Most successful content marketing efforts manage to land a lot of their traffic through search engines (specially Google), and they do this by ranking higher for specific keywords. For example if you’re in the floral business; ranking top on “Floral Arrangements” would be a big win in terms of SEO.

What I’m trying to say is that the technicalities matter as much as the content of your post. Try to always use good visuals in your content, make sure you look into search engine optimization, placement of share buttons for better engagement and the overall user experience on your website. All these can and will affect the performance of your content marketing efforts.

5. What is your timeline?

You might think this is irrelevant because content marketing is more of a continuous process, but that’s far from the truth. Set a time limit to hit your goals — 3 months is usually sufficient and not too long either. You need a timeline to make your strategy effective and to understand if it worked. At the end of 3 months you can look at all the numbers, observe increase in sales, percentage of conversions, increase in fans and etc.

Given the nature of the internet you can never be sure what might and might not work. So it’s important that you keep space for adjustments. Taking your strategy three months at a time can help you get an idea of what really works and then for the next round you can focus on creating more content that works for you and keep improving the performance of your strategy.

In your first three month analysis look into things like the best days and times for publishing and sharing your content. Then for you next round use the perfect cocktail of all this data to get the maximum possible reach and conversion.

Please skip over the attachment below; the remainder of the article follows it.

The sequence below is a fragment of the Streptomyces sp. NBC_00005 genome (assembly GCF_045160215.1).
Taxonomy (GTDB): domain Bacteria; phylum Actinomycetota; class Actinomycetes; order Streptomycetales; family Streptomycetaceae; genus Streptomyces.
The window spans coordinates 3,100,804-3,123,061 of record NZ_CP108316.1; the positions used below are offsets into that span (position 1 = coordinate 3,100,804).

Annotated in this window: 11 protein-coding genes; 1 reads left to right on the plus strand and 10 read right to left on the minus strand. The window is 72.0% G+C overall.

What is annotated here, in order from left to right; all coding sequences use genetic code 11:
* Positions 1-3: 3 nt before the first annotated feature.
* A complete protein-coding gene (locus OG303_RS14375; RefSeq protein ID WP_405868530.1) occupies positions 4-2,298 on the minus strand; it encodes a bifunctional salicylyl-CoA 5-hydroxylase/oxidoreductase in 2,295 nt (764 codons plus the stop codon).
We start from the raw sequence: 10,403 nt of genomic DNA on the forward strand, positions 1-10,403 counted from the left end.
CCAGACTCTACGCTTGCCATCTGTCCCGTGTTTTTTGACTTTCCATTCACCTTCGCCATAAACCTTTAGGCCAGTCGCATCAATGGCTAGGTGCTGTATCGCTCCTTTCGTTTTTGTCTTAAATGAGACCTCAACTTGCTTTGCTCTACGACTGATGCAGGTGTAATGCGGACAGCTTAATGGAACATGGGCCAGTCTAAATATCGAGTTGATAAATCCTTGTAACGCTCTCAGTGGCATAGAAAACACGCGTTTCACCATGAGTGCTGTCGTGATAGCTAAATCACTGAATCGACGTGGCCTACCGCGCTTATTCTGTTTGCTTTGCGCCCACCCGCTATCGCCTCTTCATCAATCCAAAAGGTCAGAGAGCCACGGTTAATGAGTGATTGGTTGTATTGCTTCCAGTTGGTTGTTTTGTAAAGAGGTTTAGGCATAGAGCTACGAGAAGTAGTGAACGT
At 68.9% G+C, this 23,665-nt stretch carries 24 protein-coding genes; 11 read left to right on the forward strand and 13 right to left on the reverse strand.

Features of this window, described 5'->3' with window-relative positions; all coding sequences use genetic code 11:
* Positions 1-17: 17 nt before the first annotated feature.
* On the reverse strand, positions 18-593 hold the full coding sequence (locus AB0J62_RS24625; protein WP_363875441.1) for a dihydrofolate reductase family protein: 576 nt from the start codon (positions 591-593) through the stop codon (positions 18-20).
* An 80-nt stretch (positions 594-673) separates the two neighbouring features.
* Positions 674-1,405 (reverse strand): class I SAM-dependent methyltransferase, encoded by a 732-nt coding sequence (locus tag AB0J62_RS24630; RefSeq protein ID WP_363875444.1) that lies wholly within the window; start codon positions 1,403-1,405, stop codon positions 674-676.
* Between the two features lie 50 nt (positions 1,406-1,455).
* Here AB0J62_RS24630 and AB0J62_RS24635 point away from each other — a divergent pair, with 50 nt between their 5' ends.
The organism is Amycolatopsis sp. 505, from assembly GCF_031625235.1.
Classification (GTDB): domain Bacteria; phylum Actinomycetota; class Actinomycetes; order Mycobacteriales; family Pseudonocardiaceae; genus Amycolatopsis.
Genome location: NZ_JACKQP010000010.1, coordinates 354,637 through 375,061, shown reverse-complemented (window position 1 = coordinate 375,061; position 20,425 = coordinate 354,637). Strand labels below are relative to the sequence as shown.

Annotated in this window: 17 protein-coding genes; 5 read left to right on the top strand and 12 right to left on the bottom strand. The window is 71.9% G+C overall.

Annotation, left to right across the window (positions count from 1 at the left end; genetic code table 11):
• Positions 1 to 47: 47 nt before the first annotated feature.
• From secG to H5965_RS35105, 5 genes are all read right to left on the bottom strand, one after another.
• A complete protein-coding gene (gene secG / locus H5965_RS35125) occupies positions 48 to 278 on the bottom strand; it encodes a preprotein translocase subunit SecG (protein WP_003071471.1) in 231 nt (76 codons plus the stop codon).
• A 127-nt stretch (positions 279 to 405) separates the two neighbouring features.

Managing your content creation process

Content marketing takes a lot of work. Not only do you have to create and publish a lot of quality content every week, you also have to worry about SEO and all that other stuff we talked about earlier. So how do you manage all this?

I like to take it one week at a time. So here is sample schedule I worked out for myself:

Content Creation Timeline

The best days to post can vary depending on your audience, but for me Mondays and Thursdays work the best for related (business and design) content, while Saturday works best for more off-topic (and filler) articles intended for more leisurely reading.

I split my schedule for both writing and publishing articles based on the category, which makes planning much much easier, and I usually start writing all the articles during the weekend and complete them as needed (usually after dark). It’s a good idea to keep a few reserve articles at the ready in case you won’t be able to meet your writing quota.

So where’s the strategy?

For small and medium businesses answering these 4 questions and managing your content creation is the strategy and if you’re lucky it would fit into one piece of paper. The truth is if you stick to quality content, focus on the end goal and analyse all the results then you will for sure get positive results within the first few months.

Addendum: For fresh businesses

If you don’t have an existing fan base or email list to start with, it can take a while for your content to get out there. The idea is to keep at it; and good content will always get the spotlight. Now if you do want to speed up the process; consider the following:

  • Posting links to your articles on related forums
  • Sharing articles on Reddit
  • Advertising your post through your Facebook page
  • Sharing on all your personal social media channels
  • Guest blogging: and then linking back to your own content/website through them